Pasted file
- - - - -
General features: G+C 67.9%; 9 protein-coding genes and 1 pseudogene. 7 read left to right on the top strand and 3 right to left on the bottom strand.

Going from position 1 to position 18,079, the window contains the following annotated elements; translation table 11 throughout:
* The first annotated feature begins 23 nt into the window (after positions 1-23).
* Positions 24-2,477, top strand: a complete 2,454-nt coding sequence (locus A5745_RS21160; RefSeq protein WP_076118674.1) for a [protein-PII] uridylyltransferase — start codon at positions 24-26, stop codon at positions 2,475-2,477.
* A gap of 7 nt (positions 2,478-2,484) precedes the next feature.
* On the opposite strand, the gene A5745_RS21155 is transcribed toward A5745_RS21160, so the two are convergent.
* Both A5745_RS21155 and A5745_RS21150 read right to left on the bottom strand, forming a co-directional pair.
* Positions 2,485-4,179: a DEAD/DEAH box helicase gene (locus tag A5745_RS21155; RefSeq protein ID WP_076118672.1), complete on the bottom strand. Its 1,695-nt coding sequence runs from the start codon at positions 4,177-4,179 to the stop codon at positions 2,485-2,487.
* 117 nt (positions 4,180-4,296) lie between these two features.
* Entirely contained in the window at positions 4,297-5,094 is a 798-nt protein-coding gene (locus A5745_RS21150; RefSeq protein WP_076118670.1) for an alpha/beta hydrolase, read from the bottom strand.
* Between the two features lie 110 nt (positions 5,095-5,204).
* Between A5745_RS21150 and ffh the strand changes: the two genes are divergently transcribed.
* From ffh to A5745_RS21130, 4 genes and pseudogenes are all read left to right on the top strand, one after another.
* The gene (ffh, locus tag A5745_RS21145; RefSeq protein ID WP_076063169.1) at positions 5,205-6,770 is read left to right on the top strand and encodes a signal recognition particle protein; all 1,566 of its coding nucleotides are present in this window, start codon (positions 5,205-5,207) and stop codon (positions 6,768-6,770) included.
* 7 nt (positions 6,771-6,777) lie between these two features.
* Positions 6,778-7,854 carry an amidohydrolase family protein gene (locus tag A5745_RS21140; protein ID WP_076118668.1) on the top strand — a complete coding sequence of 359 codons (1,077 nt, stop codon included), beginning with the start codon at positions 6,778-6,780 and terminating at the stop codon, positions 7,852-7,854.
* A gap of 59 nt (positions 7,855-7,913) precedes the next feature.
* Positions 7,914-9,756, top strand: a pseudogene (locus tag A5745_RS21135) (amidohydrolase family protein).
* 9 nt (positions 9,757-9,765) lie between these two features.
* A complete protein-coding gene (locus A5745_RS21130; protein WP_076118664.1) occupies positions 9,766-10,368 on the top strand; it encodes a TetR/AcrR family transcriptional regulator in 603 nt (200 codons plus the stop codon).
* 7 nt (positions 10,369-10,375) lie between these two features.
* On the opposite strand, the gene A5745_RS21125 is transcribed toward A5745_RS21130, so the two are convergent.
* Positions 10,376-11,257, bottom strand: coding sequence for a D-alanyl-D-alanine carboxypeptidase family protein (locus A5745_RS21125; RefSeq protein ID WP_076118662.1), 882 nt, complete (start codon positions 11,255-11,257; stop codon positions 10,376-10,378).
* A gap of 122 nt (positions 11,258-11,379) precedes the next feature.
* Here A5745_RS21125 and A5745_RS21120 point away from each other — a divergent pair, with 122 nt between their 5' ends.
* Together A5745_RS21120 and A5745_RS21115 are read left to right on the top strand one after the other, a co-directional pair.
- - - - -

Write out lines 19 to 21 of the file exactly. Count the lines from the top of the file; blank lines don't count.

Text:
* 9 nt (positions 9,757-9,765) lie between these two features.
* A complete protein-coding gene (locus A5745_RS21130; protein WP_076118664.1) occupies positions 9,766-10,368 on the top strand; it encodes a TetR/AcrR family transcriptional regulator in 603 nt (200 codons plus the stop codon).
* 7 nt (positions 10,369-10,375) lie between these two features.